Space, pace, but maybe not that much grace. Not that it’s put anyone off. Sporting three-door estates aren’t easy to come by – but this is one of the best.
Born from the mad designs of the styling house Ogle, the Reliant Scimitar GTE was always going to have a curious life.
The blend of practicality and sporting appeal that makes the Scimitar such a useable and entertaining classic made it instantly desirable, while behind the wheel was a throbbing V6.
The smooth and torquey ‘Essex’ V6 engine that nestles in the nose had a decent turn of speed and relaxed cruising ability. The Cologne V6 made its way into the car in 1979, providing even more pace.
Grunt from either of the V6s is heart-poundingly fun when the mood strikes. The chassis is balanced, but plenty of wayward action can be had. The four-speed manual ‘box – especially with overdrive – makes the best of the power on offer though so that’s the one to go for if you prefer a more sporting and involving drive.
Being an estate, there’s plenty of space too. Passengers have loads of room, as does the luggage. Considering the room, practicality, and comfort on offer, the Scimitar is almost criminally undervalued. But that’s good news for buyers, and as long as you check the condition of the bodywork and interior there’s little to fear with this sporting estate. With such an appealing blend of attributes we like it a lot. You will, too.
TORQUE 152lb ft@3000pm
MAXIMUM SPEED 110mph
FUEL CONSUMPTION 21mpg
TRANSMISSION RWD, four-speed manual
WHAT TO LOOK FOR
V6 V GOOD
Ford’s Essex V6 was used in the SE5, SE5A, SE6 and SE6A. It’s durable with regular maintenance so you’re really just looking for signs of neglect. Check for oil leaks, excessive exhaust smoke, and evidence of head gasket failure, and ensure the cooling system is up to scratch. And expect oil pressure of at least 40psi when warm – anything less could point to a worn oil pump drive. The fibre timing wheel was a weak point and most have been replaced with an aluminium item by now, but it’s worth checking, and don’t worry about tales of engine fires; it was a carburettor issue cured years ago, and as long as the fuel inlet pipe at the carb is secure – later ones were modified – it’ll be fine. In 1979, the new SE6B used the German-built Ford ‘Cologne’ 2.8-litre V6. These are generally reliable – and can see off more than 150,000 miles easily. Don’t worry about a rough idle – it’s pretty normal. Do worry about blue smoke.
Chassis rot is prevalent in these cars, as the chassis wasn’t galvanised. Examine the main chassis rails and outriggers, the seat belt mounting points, and around the fuel tank (including the tank itself) although the latter is hard to access completely with the tank in place. The roll-over bar running across the car and bolting to the central outriggers is another rust trap so check it thoroughly, and you should also pay attention to the area beneath the radiator and the spare wheel well in the nose.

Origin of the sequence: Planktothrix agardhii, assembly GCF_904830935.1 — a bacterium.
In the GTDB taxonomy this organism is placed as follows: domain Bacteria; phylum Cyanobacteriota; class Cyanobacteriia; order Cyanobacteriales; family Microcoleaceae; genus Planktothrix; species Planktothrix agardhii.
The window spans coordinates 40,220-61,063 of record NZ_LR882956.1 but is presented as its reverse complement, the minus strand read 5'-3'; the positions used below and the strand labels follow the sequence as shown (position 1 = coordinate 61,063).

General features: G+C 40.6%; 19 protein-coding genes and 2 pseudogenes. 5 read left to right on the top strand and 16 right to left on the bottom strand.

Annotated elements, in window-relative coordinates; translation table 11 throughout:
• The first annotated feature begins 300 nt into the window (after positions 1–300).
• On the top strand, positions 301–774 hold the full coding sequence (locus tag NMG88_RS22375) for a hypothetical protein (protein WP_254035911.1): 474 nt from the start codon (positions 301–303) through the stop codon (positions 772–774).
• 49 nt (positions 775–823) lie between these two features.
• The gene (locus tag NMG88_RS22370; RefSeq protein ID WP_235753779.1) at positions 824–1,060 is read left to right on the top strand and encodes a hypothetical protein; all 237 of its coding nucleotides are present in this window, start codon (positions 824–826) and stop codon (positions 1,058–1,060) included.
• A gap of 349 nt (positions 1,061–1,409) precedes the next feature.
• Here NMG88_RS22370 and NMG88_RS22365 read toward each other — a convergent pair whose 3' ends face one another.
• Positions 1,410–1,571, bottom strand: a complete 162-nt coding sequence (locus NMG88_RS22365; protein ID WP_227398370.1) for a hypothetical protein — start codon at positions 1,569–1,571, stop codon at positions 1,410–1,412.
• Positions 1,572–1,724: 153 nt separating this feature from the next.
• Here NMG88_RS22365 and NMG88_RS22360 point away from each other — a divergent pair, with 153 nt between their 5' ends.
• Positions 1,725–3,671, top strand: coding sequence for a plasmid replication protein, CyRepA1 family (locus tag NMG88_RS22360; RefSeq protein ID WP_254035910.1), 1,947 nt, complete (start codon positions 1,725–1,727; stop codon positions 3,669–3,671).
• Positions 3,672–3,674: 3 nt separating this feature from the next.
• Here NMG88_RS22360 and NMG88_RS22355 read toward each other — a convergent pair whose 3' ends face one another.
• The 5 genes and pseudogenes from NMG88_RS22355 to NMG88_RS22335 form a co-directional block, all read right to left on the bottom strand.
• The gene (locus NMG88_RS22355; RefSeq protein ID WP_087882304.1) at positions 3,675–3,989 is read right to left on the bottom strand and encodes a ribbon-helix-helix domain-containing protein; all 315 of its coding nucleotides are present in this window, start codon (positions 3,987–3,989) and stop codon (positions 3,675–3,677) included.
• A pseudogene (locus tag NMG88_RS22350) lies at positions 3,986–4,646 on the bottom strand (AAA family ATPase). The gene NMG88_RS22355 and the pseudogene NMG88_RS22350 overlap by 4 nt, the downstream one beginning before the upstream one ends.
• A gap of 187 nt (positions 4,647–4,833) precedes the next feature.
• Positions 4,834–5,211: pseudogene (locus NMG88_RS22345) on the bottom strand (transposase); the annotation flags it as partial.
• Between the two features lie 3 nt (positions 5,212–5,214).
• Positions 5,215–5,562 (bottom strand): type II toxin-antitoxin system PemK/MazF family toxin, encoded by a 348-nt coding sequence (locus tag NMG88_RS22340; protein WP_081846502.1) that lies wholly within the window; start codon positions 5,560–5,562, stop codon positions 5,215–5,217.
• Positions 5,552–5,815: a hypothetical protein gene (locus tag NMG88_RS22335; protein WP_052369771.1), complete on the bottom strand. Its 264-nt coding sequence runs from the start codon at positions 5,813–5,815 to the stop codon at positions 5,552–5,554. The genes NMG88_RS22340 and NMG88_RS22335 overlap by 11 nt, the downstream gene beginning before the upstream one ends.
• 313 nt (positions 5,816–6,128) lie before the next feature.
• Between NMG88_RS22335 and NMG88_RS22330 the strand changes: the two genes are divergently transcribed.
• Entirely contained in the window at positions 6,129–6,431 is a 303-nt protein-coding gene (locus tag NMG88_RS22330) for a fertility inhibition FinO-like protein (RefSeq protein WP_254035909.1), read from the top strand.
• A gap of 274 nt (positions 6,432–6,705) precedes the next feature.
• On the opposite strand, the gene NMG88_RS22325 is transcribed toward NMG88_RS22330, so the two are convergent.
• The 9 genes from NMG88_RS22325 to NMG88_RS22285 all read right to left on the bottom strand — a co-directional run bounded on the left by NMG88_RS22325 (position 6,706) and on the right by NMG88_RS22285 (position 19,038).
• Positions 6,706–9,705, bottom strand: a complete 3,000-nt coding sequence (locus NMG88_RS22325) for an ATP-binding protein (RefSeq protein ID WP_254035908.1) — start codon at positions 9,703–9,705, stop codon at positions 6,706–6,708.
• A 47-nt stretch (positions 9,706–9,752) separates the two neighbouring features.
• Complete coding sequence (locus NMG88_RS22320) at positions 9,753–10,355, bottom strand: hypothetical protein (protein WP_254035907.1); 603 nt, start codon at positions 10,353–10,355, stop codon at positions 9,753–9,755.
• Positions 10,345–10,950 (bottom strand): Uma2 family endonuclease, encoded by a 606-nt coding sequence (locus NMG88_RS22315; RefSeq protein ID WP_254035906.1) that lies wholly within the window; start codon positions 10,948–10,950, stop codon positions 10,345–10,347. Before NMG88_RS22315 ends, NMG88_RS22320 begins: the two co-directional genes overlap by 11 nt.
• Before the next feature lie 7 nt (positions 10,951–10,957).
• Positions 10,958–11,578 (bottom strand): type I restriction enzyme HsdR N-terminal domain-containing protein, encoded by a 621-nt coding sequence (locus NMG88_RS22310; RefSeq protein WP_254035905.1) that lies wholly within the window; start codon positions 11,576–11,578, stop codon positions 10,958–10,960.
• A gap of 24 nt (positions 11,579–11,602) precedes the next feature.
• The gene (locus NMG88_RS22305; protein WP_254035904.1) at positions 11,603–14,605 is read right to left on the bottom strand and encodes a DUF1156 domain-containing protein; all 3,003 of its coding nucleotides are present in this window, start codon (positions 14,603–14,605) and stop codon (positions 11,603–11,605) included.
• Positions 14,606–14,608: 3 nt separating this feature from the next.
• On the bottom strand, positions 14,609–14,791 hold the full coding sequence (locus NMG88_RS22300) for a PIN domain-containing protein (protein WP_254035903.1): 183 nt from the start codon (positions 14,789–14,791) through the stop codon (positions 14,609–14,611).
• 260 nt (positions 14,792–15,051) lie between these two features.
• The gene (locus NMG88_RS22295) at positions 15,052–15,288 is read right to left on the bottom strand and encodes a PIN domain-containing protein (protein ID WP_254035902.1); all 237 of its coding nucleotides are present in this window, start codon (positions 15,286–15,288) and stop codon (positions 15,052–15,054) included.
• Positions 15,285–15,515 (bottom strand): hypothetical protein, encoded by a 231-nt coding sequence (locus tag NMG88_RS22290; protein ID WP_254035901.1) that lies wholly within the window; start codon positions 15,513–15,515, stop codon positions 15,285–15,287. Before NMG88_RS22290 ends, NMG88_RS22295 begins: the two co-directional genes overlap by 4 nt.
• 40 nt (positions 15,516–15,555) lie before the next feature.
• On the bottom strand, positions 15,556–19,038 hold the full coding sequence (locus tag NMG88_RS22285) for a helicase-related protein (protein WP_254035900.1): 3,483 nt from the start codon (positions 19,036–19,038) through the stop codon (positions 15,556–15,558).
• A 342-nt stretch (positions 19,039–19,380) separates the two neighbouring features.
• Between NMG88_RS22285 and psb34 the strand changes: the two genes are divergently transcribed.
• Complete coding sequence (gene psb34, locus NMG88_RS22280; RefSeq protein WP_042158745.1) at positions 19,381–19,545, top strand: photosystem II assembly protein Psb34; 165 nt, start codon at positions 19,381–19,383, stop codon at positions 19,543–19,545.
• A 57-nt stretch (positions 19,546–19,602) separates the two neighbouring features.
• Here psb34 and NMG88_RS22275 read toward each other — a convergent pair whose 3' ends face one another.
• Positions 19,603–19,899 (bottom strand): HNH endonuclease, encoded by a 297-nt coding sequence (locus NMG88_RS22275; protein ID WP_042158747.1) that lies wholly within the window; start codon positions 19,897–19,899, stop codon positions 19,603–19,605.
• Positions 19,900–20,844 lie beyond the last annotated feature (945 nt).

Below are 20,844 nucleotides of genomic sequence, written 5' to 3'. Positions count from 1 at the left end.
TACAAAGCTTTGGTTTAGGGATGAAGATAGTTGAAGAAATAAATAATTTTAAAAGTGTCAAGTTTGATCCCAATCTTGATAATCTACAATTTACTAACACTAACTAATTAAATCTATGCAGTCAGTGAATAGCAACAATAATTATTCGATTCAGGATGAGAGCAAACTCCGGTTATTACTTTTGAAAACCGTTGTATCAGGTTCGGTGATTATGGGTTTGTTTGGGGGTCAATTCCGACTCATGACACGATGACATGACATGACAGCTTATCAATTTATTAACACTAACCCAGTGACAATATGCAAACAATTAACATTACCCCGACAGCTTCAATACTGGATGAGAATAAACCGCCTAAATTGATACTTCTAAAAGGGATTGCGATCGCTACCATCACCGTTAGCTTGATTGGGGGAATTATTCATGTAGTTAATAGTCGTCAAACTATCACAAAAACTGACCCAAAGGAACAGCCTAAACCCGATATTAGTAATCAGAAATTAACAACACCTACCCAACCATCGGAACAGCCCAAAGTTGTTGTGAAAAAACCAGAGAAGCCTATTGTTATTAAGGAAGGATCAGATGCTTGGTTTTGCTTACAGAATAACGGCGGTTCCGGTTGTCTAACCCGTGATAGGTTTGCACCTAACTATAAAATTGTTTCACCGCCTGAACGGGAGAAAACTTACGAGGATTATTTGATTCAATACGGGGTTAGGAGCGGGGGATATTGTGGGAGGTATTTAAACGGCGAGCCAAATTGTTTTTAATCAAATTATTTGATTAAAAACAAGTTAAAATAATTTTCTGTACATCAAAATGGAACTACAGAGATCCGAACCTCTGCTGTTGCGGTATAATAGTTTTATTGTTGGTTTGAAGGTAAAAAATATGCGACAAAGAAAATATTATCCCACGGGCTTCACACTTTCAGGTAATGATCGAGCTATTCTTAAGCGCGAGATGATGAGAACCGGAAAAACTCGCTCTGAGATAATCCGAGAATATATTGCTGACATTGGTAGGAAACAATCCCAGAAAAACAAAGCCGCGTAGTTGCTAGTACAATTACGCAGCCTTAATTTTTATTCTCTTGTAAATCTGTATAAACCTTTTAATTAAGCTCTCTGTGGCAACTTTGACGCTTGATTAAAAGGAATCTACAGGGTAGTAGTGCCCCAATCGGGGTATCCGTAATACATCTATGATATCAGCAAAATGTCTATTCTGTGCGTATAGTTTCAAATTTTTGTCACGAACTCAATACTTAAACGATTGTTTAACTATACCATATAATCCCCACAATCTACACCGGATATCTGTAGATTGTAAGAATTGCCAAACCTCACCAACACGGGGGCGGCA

Good news – the glassfibre construction means there’s no panel rust to worry about. Metal strengthening inserts in the SE5 shell can corrode and lead to cracks though. Every panel needs a thorough examination for cracks and grazing - concentrating on stress points such as hinges. It’s important to remember to check the paintwork thoroughly - a full re-spray is trickier and more costly than with a steel body. Watch for signs of micro-blistering, and ensure that a previous re-spray hasn’t been done to cover damage. Parts availability is generally good, but items such as window rubbers, rear bumpers on the ‘5’, and rear light units (shared with the Hillman Hunter) are scarce. You can spot a 5a by the reversing lamps incorporated in the light cluster rather than below the rear bumper.
Trunnions need greasing every six months to avoid excess wear. Worn bushes can be an issue too and while not difficult to sort it will be labour-intensive. Generally though, the steering and brakes present few worries other than wear and tear and parts are cheap, but the suspension needs more careful checking. Remember to check the mounting points for corrosion as well.
The Borg Warner 35 automatic added from 1970 should be smooth-shifting but may be in need of a re-build by now so budget accordingly if shifts are jerky. The 4-speed manual ‘box can suffer from crunchy shifts and jumping out of gear. Overdrive was added from ’71 and improves cruising ability but check it cuts in and out as it should, and check for leaks in the clutch hydraulics.
Interiors can get pricey – so condition is another important factor so check it carefully. A full carpet set can cost £264 alone. Ensure minor trim parts are present and correct and check the electrics too as poor earths and aged wiring cause a multitude of niggling problems, although the electric windows in a 5a were always slow. Other issues to watch for include broken front seat frames and excessive creaks and rattles that can signify a tired example.
There’s something very alluring about a sporting estate. You like the sound, and the grunt of the V6. Plus it’s an estate – and its lines are reminiscent of a sports car. The juxtaposition between the three whets many people’s appetites and it’s easy to see why. Parts support is great, and they still offer phenomenal value for money.